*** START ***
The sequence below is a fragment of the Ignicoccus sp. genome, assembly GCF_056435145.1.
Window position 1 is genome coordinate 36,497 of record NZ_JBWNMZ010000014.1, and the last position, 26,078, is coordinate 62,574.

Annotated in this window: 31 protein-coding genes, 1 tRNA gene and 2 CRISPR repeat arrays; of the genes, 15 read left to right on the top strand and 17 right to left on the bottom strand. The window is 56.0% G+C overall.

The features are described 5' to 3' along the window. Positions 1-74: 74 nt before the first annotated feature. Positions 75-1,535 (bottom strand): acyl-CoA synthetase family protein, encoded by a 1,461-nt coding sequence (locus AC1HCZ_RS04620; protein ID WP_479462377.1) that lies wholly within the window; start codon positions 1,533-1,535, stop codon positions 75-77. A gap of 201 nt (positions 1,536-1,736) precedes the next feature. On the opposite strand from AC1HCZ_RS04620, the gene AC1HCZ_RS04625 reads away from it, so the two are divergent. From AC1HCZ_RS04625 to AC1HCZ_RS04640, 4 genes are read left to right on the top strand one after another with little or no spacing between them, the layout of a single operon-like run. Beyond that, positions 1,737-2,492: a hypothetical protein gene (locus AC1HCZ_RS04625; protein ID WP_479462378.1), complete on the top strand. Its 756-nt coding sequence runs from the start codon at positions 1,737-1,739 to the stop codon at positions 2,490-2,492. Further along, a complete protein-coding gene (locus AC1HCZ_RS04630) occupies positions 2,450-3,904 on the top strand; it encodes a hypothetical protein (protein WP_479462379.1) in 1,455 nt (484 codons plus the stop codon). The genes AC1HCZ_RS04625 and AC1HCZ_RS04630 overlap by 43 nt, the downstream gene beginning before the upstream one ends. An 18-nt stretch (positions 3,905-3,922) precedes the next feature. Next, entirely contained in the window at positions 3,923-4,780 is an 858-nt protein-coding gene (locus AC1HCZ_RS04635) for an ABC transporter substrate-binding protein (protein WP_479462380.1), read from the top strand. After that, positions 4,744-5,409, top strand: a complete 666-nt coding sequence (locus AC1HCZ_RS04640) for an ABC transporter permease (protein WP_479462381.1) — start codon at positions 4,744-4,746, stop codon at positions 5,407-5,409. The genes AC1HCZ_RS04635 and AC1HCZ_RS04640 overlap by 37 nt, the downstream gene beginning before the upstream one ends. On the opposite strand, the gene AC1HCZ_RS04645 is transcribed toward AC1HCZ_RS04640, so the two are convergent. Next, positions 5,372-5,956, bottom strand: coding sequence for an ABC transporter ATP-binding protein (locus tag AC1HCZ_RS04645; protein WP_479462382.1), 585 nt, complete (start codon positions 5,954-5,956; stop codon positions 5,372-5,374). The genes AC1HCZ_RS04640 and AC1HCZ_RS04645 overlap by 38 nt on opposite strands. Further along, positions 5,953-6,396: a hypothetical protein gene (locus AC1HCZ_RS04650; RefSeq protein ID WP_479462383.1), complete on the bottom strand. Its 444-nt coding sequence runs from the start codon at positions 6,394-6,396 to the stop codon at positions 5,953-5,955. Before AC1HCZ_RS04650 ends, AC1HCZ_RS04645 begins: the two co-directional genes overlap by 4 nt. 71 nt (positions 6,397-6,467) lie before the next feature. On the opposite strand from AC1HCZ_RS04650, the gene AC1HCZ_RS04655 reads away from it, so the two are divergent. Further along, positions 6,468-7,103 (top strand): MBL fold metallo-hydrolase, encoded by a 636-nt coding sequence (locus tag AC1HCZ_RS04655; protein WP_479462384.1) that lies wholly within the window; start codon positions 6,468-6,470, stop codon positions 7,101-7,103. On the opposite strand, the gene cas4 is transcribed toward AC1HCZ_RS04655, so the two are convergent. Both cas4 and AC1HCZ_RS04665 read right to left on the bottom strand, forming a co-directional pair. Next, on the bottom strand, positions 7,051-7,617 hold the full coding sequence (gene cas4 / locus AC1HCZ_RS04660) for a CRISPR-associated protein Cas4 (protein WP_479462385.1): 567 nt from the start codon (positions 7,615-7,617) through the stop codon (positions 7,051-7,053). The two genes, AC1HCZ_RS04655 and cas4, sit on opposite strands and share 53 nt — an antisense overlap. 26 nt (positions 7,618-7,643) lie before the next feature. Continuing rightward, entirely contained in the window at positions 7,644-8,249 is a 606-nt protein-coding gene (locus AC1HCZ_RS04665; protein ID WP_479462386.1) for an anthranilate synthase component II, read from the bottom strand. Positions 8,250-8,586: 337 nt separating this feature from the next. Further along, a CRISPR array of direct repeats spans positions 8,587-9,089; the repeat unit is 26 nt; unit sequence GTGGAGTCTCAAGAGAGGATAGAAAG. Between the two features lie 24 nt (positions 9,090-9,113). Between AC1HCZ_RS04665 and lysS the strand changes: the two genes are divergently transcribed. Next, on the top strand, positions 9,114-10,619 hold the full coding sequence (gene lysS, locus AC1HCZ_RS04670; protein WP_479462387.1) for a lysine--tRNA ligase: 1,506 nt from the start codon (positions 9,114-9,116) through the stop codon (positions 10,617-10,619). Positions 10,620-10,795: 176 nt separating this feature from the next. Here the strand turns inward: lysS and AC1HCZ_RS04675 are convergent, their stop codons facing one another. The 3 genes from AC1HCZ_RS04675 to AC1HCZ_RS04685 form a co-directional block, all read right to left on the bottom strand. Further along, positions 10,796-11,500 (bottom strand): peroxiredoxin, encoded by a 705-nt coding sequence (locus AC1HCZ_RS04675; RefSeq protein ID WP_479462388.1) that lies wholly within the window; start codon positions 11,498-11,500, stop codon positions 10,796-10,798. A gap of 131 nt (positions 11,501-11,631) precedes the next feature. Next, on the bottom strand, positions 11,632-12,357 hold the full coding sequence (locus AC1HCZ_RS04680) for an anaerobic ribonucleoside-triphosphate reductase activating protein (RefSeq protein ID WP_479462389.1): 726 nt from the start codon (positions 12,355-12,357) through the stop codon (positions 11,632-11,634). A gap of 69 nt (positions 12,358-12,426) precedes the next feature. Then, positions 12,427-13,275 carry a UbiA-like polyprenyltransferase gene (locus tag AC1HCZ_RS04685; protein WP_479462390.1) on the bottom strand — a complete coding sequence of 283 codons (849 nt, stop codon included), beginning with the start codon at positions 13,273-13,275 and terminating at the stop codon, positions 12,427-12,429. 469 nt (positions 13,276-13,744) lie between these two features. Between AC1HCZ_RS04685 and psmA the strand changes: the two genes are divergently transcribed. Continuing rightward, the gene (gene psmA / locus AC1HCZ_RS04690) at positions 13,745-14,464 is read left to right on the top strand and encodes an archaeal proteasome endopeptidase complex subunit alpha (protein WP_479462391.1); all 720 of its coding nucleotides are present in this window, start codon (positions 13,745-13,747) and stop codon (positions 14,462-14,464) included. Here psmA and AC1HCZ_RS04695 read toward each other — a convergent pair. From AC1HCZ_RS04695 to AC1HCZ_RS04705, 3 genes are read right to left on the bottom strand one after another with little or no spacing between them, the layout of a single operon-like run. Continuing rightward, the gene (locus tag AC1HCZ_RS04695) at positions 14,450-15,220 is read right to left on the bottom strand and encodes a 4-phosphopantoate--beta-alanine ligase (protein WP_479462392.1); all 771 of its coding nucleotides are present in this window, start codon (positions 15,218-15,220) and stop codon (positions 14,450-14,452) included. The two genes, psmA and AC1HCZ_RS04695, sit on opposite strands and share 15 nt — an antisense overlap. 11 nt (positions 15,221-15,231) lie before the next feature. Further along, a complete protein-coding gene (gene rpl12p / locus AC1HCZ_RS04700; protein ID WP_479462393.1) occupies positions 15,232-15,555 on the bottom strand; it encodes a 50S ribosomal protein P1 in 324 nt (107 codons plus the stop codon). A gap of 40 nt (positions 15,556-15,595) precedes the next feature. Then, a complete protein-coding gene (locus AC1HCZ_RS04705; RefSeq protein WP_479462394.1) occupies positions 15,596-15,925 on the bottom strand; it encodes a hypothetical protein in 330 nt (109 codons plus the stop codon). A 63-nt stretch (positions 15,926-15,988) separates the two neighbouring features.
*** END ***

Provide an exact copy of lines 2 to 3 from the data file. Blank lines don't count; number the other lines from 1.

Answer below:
Window position 1 is genome coordinate 36,497 of record NZ_JBWNMZ010000014.1, and the last position, 26,078, is coordinate 62,574.

Annotated in this window: 31 protein-coding genes, 1 tRNA gene and 2 CRISPR repeat arrays; of the genes, 15 read left to right on the top strand and 17 right to left on the bottom strand. The window is 56.0% G+C overall.